2:35pm: The Indians are “pulling out all the stops” to land Encarnacion, although they might ultimately not be able to afford him, a source tells Fan Rag’s Jon Heyman. Kinzer tells Heyman that two teams have been especially enthusiastic in their pursuit of Encarnacion, although he doesn’t say who.
- Kinzer says he is surprised Encarnacion isn’t yet signed. He acknowledges the “glut” of power hitters remaining on the free agent market (presumably including players like Mark Trumbo, Mike Napoli, Jose Bautista and Chris Carter) but says he felt Encarnacion and Yoenis Cespedes stood above that group.
- Encarnacion has gotten three- to four-year offers from six teams, Kinzer says. Most of those offers were for three years. National League teams have been involved in Encarnacion’s market as well as American League teams.
- Encarnacion’s priority, though, has been to return to the Blue Jays. The Jays, of course, made a significant offer to Encarnacion, but that offer came right around the opening of free agency, and Kinzer says the timing wasn’t quite right for Encarnacion, who wanted to assess other teams’ interest. After the Jays signed Kendrys Morales and then Steve Pearce, Kinzer and Encarnacion felt it wasn’t likely Encarnacion would return to Toronto. “We never had any idea that the Blue Jays were going to move that fast,” Kinzer says. He acknowledges the two sides have spoken recently, but says Encarnacion is coming to grips with the fact that he probably won’t be a Blue Jay next season.
- Kinzer says he expected significant offers from teams like the Red Sox and Yankees early in free agency. Those apparently didn’t materialize, and Kinzer says he believes the threat of a lost draft pick had an impact on Encarnacion’s market. The absence of a new CBA early in the offseason was a factor as well, he adds.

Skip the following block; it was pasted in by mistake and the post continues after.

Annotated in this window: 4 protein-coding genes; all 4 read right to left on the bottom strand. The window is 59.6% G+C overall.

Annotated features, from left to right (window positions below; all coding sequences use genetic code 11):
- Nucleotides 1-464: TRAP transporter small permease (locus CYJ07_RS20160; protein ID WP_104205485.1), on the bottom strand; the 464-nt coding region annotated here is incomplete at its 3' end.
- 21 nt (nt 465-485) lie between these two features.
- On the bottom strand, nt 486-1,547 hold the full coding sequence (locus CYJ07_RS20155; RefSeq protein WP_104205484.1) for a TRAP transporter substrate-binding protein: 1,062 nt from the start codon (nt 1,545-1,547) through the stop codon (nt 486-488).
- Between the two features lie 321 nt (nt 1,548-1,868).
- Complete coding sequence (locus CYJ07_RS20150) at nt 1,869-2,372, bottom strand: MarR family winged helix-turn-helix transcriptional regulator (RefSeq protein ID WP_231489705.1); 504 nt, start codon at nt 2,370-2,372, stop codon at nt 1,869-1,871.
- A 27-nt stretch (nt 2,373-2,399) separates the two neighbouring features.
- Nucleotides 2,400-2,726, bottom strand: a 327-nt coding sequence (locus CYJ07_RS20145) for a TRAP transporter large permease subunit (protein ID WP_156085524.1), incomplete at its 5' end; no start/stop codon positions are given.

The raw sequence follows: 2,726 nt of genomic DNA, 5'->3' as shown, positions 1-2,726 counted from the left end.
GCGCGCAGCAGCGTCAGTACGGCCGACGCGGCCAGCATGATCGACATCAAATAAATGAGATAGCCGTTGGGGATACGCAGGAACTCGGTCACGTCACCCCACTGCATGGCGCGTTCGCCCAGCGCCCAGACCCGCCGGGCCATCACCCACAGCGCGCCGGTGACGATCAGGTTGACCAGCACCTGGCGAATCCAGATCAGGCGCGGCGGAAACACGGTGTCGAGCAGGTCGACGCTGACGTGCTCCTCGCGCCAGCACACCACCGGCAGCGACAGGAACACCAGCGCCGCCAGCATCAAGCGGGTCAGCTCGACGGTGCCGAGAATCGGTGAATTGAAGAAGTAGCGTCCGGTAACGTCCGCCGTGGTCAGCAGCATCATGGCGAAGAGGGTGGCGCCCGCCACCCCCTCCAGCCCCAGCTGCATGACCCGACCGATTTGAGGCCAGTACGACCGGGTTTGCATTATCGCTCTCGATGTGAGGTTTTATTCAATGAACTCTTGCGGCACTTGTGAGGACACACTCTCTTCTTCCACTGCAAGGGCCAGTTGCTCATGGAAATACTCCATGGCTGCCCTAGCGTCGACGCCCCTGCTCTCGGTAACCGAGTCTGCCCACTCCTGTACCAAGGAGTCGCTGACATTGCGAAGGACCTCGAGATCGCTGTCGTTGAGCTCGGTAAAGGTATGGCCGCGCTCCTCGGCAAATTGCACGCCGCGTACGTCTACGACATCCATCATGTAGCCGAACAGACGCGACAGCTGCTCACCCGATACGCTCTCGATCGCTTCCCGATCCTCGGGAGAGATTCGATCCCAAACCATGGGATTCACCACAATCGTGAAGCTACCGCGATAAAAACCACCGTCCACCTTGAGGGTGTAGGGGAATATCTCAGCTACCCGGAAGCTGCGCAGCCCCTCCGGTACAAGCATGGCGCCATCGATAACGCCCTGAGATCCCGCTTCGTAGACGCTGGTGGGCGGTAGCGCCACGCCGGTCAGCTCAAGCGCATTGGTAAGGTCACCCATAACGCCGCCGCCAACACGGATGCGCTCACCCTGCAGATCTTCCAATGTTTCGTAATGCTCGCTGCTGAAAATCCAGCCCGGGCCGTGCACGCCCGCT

- Kinzer feels it wasn’t a mistake that Encarnacion didn’t discuss an extension with the Jays once the 2016 season started. He says that when he negotiated Starlin Castro’s extension with the Cubs, it was a significant distraction for Castro, affecting his eating and sleeping habits. Encarnacion, meanwhile, was very productive in his final year before free agency.
- The Marlins have assembled their bullpen based on talent, fit and availability, without any specific regard to balance between left-handers and right-handers. As a result, MLB.com’s Joe Frisaro notes, Miami could head into 2017 with an entirely right-handed relief corps. Hunter Cervenka and Elvis Araujo are the only southpaw relievers on the Marlins’ 40-man roster and either could potentially win a job in Spring Training, though both pitchers are way down depth chart at this point.
- The Marlins have signed righty Javy Guerra to a minor league deal, tweets MLB.com’s Joe Frisaro. The 31-year-old Guerra pitched briefly for the Angels in 2016 but spent most of the year with Triple-A Salt Lake, where he posted a 4.35 ERA, 9.9 K/9 and 5.4 BB/9 in 51 2/3 innings. As that line suggests, Guerra has struggled with his control, and his 4.3 career MLB BB/9 has probably been his biggest impediment to sustained success (although he’s also had injury issues, and he missed 50 games in 2015 due to a drug suspension). Nonetheless, he has had strong seasons with the Dodgers and White Sox in parts of six years in the big leagues, and his experience could be valuable to the Marlins as they continue to address their bullpen.
- Outfielder Brandon Barnes is headed to the Marlins on a minors pact, Chris Cotillo of SB Nation tweets. The deal includes a Spring Training invite. Barnes, 30, figures to function as a depth piece after seeing time in the majors over parts of the last five seasons. He struggled to a .220/.250/.320 batting line in just 109 MLB plate appearances last year.
- The Tigers added third baseman Zack Cox on a minor-league arrangement, the indy ball Wichita Wingnuts announced. Once a highly regarded prospect, Cox never earned a major league call-up during his time in the Cardinals and Marlins systems, but hit .290/.348/.452 last year in 460 plate appearances for Wichita.